My fascination with carousels began when I was a little girl. Growing up in Florida, there was a carousel at the mall where my parents would take me to ride a very special horse. A white carousel horse named Abigail. I have faint, precious memories of riding Abigail, round and around, to a magical combination of music and lights while my daddy’s hand rested at my back holding me safely in place upon a colorfully painted saddle.
I suppose this lingering memory is to thank for subconsciously inspiring my latest novella, The Best Man in Brookside. In this Victorian era tale, my characters Donovan and Sophia are thrown together on an English village’s fair committee and tasked to revive an old, very special, carousel into a steam-driven marvel.
This concept of a steam-powered carousel was incredibly fun for me to research because I am both a history geek and a whimsical Steampunk at heart. Since there were so many interesting facts that failed to make the cut of my tiny novella, I’d like to share some of my harvested knowledge with you now in A Roundabout History of the Victorian Carousel!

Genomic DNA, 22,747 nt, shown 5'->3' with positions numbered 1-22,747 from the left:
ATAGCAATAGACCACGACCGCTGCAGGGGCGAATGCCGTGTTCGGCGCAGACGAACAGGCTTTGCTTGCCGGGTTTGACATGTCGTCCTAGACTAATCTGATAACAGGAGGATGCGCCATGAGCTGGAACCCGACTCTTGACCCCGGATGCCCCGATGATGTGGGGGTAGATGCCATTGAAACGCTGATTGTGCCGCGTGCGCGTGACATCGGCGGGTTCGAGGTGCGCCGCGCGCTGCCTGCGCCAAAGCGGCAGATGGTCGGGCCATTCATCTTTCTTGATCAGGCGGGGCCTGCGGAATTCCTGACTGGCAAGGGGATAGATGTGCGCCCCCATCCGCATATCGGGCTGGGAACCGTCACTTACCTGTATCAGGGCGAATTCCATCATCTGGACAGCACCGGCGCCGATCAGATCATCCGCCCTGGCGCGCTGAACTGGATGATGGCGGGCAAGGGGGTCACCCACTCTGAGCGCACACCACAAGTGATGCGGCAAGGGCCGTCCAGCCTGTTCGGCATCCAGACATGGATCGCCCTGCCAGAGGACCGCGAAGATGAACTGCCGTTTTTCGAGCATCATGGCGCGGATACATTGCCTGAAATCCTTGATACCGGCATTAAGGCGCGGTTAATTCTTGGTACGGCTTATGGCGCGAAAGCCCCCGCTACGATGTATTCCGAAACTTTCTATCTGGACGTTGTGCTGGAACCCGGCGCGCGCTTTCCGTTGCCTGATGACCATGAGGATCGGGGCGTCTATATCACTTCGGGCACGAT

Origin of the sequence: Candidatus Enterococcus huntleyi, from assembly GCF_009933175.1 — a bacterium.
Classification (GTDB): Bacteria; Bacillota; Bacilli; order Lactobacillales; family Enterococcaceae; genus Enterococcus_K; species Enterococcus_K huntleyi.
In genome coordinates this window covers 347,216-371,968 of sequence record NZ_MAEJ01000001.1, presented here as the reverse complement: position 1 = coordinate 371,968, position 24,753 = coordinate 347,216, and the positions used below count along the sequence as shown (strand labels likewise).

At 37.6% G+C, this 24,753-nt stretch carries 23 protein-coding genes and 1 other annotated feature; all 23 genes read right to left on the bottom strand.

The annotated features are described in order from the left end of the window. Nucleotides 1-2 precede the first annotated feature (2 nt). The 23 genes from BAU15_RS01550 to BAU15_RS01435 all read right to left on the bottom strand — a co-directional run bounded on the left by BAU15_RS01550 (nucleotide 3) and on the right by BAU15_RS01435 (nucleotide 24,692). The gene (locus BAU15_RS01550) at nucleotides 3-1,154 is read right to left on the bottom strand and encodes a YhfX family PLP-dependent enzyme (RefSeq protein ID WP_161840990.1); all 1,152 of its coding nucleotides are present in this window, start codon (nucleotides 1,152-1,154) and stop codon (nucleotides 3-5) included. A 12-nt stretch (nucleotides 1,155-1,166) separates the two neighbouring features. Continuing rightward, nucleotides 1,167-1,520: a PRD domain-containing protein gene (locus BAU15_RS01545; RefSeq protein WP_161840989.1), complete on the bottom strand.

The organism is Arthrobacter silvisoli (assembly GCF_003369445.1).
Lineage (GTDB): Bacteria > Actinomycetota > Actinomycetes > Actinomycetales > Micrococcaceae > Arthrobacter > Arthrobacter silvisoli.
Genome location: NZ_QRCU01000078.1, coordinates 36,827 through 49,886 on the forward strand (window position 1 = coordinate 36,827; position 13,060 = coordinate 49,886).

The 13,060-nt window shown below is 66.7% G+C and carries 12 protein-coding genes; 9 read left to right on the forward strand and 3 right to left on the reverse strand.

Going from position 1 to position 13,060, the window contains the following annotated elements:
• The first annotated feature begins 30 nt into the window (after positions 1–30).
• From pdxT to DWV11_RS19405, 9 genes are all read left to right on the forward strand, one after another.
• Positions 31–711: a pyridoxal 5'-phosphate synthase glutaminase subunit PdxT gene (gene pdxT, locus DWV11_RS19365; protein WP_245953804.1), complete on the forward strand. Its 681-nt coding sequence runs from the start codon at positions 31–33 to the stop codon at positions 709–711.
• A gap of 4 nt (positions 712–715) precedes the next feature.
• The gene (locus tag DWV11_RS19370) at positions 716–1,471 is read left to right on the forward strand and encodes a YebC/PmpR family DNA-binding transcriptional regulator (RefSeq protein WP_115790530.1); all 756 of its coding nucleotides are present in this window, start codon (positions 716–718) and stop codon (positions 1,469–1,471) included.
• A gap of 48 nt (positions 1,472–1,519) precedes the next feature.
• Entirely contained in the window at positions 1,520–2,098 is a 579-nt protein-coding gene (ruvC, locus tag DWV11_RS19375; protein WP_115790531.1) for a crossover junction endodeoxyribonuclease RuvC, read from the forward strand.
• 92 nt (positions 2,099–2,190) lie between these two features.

The First Carousels: Early carousels were rather small and unimpressive contraptions—simple platforms built with mounted wooden horses turned about by a man or a real horse pulling a rope. Despite their simple construction, the popularity of carousels increased with the passing years and by the mid-19th century, the carousel was a staple at fairs delighting children across England. Continue reading